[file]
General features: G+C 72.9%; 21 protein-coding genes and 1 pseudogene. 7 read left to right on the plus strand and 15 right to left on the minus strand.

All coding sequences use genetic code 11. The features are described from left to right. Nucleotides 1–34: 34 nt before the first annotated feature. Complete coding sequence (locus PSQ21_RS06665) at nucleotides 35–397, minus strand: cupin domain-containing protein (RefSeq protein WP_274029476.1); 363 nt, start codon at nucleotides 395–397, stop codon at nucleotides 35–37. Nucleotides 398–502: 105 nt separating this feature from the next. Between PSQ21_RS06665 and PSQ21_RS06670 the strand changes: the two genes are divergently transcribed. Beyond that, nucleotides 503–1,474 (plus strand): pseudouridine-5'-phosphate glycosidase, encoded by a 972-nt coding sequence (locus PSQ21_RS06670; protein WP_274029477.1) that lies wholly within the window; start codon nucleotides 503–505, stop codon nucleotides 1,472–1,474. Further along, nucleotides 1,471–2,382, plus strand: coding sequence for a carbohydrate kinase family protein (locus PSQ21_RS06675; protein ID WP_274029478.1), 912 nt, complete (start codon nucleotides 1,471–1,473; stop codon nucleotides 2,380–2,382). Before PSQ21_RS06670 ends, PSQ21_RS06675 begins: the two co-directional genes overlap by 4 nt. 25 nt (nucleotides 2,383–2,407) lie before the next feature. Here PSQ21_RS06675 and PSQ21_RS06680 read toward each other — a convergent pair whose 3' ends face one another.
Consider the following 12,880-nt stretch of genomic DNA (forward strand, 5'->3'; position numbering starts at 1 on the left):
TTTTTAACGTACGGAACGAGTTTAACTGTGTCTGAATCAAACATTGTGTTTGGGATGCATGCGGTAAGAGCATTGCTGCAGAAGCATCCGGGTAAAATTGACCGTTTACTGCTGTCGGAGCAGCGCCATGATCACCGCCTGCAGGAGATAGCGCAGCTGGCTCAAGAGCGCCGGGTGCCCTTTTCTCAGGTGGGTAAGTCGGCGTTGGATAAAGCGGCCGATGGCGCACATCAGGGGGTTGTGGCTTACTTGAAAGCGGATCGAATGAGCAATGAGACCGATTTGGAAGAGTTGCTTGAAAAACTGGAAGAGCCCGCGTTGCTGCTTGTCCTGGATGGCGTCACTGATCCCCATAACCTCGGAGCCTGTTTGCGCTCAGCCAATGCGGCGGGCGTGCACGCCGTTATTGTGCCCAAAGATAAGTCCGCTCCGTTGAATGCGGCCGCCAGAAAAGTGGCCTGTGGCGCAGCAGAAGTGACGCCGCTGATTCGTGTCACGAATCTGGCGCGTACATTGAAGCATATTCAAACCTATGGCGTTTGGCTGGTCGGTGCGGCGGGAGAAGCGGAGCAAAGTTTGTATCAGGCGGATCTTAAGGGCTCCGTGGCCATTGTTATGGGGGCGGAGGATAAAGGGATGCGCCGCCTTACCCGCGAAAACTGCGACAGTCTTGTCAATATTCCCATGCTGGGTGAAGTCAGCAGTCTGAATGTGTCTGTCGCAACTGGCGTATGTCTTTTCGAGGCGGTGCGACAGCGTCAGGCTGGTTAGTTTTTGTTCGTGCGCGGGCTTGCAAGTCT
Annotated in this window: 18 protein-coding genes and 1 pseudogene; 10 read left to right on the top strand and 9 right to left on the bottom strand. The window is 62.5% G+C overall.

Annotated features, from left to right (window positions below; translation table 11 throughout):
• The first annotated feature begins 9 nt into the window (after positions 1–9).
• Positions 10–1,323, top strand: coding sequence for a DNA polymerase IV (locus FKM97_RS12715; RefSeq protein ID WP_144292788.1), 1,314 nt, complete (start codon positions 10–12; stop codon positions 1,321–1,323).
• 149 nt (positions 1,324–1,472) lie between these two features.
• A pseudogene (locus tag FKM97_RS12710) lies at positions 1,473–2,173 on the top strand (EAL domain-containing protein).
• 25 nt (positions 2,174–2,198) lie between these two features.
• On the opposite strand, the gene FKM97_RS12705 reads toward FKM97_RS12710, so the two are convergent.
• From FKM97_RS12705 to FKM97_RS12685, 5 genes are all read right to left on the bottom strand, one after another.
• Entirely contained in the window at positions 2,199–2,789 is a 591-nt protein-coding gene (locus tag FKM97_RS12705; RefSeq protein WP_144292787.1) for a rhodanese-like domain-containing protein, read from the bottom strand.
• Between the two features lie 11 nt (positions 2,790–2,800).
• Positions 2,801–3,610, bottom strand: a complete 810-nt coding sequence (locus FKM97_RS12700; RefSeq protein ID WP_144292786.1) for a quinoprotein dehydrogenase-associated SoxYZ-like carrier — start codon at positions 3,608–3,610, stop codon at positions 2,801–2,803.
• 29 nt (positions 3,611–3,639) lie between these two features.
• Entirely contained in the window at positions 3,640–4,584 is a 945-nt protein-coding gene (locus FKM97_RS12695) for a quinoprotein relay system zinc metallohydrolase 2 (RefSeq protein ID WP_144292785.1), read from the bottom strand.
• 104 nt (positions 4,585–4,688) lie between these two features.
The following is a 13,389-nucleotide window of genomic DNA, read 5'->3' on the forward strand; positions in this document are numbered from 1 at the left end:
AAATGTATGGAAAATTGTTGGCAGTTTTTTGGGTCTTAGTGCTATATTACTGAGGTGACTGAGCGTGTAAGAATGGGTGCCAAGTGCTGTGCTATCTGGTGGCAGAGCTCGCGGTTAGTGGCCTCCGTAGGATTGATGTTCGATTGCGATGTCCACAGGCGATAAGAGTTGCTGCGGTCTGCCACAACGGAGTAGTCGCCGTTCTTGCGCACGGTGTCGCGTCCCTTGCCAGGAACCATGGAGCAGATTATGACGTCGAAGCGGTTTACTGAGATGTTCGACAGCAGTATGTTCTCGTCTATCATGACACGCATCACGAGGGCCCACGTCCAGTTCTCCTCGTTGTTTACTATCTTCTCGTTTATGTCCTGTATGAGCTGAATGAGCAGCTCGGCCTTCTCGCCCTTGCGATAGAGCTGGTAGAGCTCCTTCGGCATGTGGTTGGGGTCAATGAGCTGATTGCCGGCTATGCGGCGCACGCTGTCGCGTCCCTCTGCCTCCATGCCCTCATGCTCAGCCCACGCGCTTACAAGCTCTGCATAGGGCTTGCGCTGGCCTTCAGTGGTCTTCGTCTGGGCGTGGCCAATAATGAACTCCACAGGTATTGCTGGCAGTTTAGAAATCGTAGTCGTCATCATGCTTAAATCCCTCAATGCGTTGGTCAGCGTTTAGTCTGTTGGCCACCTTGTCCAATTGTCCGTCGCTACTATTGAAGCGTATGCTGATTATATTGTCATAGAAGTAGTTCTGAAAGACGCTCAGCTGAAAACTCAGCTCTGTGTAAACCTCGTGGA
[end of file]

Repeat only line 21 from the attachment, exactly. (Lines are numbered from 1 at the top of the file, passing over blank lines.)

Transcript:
AAATGTATGGAAAATTGTTGGCAGTTTTTTGGGTCTTAGTGCTATATTACTGAGGTGACTGAGCGTGTAAGAATGGGTGCCAAGTGCTGTGCTATCTGGTGGCAGAGCTCGCGGTTAGTGGCCTCCGTAGGATTGATGTTCGATTGCGATGTCCACAGGCGATAAGAGTTGCTGCGGTCTGCCACAACGGAGTAGTCGCCGTTCTTGCGCACGGTGTCGCGTCCCTTGCCAGGAACCATGGAGCAGATTATGACGTCGAAGCGGTTTACTGAGATGTTCGACAGCAGTATGTTCTCGTCTATCATGACACGCATCACGAGGGCCCACGTCCAGTTCTCCTCGTTGTTTACTATCTTCTCGTTTATGTCCTGTATGAGCTGAATGAGCAGCTCGGCCTTCTCGCCCTTGCGATAGAGCTGGTAGAGCTCCTTCGGCATGTGGTTGGGGTCAATGAGCTGATTGCCGGCTATGCGGCGCACGCTGTCGCGTCCCTCTGCCTCCATGCCCTCATGCTCAGCCCACGCGCTTACAAGCTCTGCATAGGGCTTGCGCTGGCCTTCAGTGGTCTTCGTCTGGGCGTGGCCAATAATGAACTCCACAGGTATTGCTGGCAGTTTAGAAATCGTAGTCGTCATCATGCTTAAATCCCTCAATGCGTTGGTCAGCGTTTAGTCTGTTGGCCACCTTGTCCAATTGTCCGTCGCTACTATTGAAGCGTATGCTGATTATATTGTCATAGAAGTAGTTCTGAAAGACGCTCAGCTGAAAACTCAGCTCTGTGTAAACCTCGTGGA